Ken: I’m still worried (laughs). I’ve been completely neurotic. I put my negative perfectionist tendencies to the test when doing something like this. There are 280 listings. I’ve updated them so many times and have been annoyed at finding changes. It’s a given that things are going to change and there will be things you can’t fix because it’s a print book. There’s new stuff that’s opened up, but it was a really exhaustive search to try and make sure we didn’t miss anything.

Anneliese: It was great because once people heard what we were doing, they would say, “Oh, have you heard of this place or that place.” Most of the time they were next on our list.

Ken: For instance, we’ve heard of Russian River Brewing. “We’ll get there eventually.” (laughs) People were happy to share that sort of stuff. It would be hard to do the research from afar. It’s great when you’re in the brewery and asking people what’s going on, trying to figure what beer bars just opened up, especially when you’re talking about stuff that’s outside the Bay Area.

Are you concerned at all about how people might interpret your work? Have you received any complaints?

Ken: I haven’t gotten any complaints yet, but I’ll certainly get them I’m sure. It’s generally a positive book, I mean it’s a very positive book throughout and I think where we needed to be honest to our readership has really drained me. It’s been an emotional burden in terms of just feeling bad we couldn’t say nicer things. That’s something that I struggled with. We wanted to include all the breweries and there are some who aren’t doing good stuff. Some of those have are already closed. We didn’t want someone to pick up the book, a regular at a place we didn’t like, and say, “Ken Weaver says your beer sucks, I’m not drinking here anymore.” I never wanted to do that and I think that’s why we handled it very delicately. You know whether or not we’re really fond of a place. You can’t take that sort of cut and dry approach to things, so our focus was trying to find the really good stuff and calling attention to it. I think we did that with the style sidebars.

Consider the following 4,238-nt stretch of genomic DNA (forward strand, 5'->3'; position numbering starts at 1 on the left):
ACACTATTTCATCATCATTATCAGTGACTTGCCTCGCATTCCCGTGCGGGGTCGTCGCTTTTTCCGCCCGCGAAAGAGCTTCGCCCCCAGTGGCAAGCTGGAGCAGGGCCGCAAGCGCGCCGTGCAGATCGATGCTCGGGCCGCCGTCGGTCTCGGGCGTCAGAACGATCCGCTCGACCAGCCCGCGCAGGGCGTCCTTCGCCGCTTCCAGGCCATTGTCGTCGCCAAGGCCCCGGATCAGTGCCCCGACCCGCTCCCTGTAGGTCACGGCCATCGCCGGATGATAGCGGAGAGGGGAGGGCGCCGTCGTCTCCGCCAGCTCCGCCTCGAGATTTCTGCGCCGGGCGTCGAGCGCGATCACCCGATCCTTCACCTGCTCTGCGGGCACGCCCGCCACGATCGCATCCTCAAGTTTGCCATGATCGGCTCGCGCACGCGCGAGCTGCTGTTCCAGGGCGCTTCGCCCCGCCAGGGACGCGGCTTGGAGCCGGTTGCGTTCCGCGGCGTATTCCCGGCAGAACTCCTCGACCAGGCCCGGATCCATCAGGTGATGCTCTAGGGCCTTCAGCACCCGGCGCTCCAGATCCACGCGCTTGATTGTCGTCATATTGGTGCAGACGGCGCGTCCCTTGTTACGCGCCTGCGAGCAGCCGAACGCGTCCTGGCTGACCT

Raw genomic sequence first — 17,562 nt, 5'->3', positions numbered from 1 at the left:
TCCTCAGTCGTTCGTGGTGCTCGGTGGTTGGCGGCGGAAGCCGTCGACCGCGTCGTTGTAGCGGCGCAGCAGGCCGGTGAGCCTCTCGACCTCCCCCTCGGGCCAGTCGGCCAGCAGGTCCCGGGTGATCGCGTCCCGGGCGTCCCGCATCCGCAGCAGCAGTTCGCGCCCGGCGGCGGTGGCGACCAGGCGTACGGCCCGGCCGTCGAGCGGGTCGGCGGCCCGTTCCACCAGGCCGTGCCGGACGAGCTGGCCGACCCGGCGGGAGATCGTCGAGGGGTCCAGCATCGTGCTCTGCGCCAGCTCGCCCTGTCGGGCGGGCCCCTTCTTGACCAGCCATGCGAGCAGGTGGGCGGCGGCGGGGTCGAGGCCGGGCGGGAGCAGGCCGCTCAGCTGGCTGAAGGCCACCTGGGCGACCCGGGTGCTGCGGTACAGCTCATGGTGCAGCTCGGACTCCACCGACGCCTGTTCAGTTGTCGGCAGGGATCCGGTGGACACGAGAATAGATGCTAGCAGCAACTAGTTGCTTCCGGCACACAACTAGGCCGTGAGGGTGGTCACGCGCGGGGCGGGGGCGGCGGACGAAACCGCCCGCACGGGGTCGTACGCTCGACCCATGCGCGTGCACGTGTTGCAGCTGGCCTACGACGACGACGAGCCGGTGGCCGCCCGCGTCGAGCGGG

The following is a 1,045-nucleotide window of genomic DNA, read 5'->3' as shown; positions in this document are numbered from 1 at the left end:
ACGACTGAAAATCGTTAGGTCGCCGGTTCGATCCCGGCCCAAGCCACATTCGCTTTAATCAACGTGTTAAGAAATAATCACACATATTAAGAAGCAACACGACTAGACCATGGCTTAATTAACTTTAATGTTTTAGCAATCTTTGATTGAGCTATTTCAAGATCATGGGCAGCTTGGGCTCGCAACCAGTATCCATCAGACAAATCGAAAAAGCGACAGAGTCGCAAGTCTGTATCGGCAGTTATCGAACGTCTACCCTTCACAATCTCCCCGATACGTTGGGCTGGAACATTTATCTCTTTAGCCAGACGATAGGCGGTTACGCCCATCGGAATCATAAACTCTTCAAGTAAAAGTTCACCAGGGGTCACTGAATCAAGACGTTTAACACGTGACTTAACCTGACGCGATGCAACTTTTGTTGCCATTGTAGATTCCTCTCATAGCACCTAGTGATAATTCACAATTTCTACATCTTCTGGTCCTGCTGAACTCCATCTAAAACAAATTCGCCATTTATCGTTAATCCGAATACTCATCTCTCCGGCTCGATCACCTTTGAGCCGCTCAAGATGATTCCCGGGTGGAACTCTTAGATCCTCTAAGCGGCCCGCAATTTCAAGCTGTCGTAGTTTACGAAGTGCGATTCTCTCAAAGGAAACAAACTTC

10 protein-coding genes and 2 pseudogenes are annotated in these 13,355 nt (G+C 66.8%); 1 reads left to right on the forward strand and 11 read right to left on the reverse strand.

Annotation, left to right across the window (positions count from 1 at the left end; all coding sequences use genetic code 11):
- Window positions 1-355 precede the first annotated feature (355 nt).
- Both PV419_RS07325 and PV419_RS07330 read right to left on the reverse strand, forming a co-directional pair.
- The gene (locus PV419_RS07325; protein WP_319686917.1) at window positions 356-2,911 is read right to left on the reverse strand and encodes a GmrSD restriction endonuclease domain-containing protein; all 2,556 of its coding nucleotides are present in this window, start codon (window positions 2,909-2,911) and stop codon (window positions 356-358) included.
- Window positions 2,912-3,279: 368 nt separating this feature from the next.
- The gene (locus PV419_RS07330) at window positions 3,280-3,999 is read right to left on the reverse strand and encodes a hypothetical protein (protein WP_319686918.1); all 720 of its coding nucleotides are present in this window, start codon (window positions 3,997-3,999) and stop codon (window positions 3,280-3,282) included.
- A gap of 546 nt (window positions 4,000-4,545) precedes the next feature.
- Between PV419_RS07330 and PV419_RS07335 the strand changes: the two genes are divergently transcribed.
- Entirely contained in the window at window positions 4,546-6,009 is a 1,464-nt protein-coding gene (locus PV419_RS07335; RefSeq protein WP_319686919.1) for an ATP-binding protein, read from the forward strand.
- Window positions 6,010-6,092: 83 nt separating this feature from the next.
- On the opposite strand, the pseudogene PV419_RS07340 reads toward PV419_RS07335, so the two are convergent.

What was it like to work on the book together?

Ken: It was good, it was easy and it was fun. It worked out perfectly.

Anneliese: We spent a lot of time travelling together so that was great.